January 25, 2004


When I wrote this rather poorly named post about Deep Space 1, the first craft (well, perhaps I should say the first human built craft) to use ion propulsion, I neglected to mention something that caught my eye. Deep Space 1, "the little spacecraft that could," was built as part of NASA's New Millennium Program, the purpose of which is described here:

Although the objective of the NMP technology validation missions is to enable future science missions, the NMP missions themselves are not science-driven. They are technology-driven, with the principal requirements coming from the needs of the advanced technologies that form the "payload." The missions are high risk because, by their nature, they incorporate unproven technologies that, in general, will not have functionally equivalent back-ups. (Indeed, if an advanced technology does not pose a high risk, flight validation by NMP is not required.)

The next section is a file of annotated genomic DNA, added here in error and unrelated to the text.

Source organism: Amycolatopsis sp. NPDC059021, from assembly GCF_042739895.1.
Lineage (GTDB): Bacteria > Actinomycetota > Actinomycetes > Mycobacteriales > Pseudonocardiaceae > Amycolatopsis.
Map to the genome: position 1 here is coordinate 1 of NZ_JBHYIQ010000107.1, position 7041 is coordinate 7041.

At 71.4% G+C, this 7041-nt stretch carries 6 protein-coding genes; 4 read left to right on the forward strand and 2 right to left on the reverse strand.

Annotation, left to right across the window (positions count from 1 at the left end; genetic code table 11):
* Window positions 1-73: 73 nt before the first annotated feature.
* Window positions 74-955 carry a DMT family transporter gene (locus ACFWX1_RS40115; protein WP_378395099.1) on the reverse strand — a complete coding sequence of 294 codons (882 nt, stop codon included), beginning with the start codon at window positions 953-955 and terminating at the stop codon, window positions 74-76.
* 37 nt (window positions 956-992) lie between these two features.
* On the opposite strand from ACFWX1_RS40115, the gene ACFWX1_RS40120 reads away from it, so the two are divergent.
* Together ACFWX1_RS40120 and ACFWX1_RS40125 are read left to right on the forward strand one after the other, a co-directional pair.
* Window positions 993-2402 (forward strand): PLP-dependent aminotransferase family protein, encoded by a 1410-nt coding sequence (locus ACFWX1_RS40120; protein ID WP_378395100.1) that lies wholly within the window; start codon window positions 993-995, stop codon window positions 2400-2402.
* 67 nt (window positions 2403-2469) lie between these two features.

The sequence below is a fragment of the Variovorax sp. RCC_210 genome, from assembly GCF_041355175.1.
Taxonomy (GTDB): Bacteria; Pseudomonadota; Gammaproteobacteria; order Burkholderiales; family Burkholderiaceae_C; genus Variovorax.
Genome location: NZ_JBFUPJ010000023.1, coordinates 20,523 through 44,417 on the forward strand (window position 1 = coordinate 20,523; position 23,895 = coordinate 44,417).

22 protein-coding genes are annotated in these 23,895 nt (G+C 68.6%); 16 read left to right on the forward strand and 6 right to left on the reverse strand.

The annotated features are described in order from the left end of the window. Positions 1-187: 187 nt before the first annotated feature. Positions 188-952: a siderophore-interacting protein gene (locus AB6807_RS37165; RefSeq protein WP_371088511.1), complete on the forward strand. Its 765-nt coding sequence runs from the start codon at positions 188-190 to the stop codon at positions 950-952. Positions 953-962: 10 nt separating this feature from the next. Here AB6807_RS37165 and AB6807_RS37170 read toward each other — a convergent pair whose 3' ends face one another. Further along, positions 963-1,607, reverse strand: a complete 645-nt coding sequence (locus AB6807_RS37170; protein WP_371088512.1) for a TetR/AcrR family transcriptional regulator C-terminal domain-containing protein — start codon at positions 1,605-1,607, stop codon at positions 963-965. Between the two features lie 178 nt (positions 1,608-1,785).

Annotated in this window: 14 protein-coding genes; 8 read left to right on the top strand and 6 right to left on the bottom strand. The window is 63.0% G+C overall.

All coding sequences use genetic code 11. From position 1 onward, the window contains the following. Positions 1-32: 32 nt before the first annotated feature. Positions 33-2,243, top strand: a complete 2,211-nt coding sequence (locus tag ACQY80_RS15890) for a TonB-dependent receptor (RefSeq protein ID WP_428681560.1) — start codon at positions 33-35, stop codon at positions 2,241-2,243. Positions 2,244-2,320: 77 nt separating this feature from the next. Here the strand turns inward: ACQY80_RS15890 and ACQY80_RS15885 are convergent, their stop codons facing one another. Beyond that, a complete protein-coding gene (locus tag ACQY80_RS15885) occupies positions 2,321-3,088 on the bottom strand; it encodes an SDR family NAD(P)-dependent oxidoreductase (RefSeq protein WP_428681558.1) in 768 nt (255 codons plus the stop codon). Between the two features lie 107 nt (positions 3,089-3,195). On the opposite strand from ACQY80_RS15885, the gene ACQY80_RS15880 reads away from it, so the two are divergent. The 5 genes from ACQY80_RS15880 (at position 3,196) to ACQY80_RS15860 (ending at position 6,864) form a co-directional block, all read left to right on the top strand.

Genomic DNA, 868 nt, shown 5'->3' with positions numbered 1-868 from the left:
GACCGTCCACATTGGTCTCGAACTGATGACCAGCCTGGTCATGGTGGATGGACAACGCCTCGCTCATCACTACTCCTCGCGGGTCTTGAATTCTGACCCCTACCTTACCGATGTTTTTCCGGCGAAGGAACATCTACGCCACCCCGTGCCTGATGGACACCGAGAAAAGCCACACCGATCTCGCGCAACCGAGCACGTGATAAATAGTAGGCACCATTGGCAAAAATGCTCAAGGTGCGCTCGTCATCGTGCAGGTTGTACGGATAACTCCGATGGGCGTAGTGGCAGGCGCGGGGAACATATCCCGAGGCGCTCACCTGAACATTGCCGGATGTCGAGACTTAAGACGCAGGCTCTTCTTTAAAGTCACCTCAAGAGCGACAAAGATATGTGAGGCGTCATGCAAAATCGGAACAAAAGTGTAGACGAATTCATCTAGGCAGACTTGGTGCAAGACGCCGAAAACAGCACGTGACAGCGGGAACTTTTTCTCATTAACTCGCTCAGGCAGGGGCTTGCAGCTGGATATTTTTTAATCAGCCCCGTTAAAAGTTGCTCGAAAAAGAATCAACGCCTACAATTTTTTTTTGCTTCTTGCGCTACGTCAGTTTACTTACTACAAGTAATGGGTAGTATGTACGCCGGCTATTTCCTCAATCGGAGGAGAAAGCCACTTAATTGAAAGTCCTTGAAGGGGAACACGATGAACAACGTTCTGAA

I thought the distinction was worth noting -- I used to make the same one when writing about the rapid advance of medieval European technology while its science remained rather primitive. It seems to me there is something of a contrast between the two, and it's interesting to see someone else, in a decidedly different context, making the same distinction.

Posted by Ideofact at January 25, 2004 11:56 PM